Continuing our theme of "Usability by Community", we are pleased to have
Paul Sorenson, sponsor for Intel's Center for Usability Engineering, engage
us in conversation about "Ease of Use" within a community of corporations!
January 31st, Wednesday. PCC CAPITAL Center (Washington County WTC) 18624
NW Walker Road Beaverton. Note the change in location!
URL of map: http://www.pcc.edu/pcc/dma/metromap.htm
5:30: CHIFOOD - Thai Orchid - Tannesbourne Plaza
7:00: CHIFOON - Networking - PCC CAPITAL Center
7:30: CHIFOO - Paul Sorenson - PCC Capital Center RM 1508
CHIFOO members: FREE!
CHIFOO annual membership: $10
Parking - available
I'll give an overview of the Consumer PC Ease of Use Roundtable, its members
and history, activities and deliverables. We'll spend some time looking at
the process adopted by the forum, which has allowed data-sharing and
cross-company collaboration on several white papers, tools, research and
design guidelines over the past two years. Finally, I'd like to chat with
you about just why ease of use has suddenly (last 2 years) become a buzz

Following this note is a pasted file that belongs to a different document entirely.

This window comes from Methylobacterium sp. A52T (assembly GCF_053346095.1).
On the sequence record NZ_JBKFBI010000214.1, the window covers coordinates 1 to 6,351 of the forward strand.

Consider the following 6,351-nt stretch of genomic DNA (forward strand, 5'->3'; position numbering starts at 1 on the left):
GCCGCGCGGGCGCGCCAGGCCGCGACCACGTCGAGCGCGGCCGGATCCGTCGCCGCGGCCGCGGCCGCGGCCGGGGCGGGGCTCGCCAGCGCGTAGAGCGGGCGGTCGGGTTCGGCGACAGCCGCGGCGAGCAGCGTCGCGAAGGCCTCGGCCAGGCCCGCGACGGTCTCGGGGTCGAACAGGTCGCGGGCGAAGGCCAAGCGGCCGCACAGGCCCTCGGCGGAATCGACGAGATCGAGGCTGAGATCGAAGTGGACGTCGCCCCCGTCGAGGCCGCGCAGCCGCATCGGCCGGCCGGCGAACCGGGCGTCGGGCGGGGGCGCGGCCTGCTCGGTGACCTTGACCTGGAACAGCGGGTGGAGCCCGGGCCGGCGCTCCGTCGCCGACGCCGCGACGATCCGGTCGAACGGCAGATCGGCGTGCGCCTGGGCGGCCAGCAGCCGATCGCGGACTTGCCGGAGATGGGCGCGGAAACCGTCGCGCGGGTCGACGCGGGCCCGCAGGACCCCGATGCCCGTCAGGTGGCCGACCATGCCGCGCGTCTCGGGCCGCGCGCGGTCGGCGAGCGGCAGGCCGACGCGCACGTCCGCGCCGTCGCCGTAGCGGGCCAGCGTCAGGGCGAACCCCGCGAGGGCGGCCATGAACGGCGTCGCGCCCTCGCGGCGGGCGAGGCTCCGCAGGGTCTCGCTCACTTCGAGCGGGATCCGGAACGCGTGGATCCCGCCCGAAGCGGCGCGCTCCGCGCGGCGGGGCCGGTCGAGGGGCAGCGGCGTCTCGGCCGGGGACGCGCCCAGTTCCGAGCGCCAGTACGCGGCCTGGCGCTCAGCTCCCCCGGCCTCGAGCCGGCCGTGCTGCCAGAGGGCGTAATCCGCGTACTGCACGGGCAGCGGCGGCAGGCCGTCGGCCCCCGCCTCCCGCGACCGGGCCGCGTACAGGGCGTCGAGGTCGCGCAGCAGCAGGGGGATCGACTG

word in the computer industry, and moved publications to focus on it, OEMs
to contribute people, time and $$, and made the usability/HFE profession one
of the "hot job" categories at a lot of tech companies during this time.
Paul Sorenson is formal sponsor for the Center for Usability Engineering, an
internal consulting team focused on understanding how end users interact
with technology and is setting up Intel's first corporate-wide user centered
methods community of practice. He began his career at Intel in 1994 with the
company's PC Enhancement Operation, which marketed Intel's first consumer
products. Paul has been a core team member on the Consumer PC Ease of Use
Roundtable since its inception, where he lead roundtable efforts on the
Design for Supportability and Initial Experience Predictor tools now in use
by Intel and many PC OEMs. Prior to joining Intel, Paul spent 12 years at
IBM Corporation, Lockheed Martin Corporation and the Hewlett-Packard
company working on a wide range of products, including the first PC mice,
advanced user interface prototyping systems, and the first palm top PCs.
Paul holds a bachelor's degree in Biology from Willamette University and a
master's degree in Neurophysiology/Liquistic-semantics/Experimental
Psychology from the University of Oregon. His doctoral work in human
experimental psychology was with University of Texas, Austin.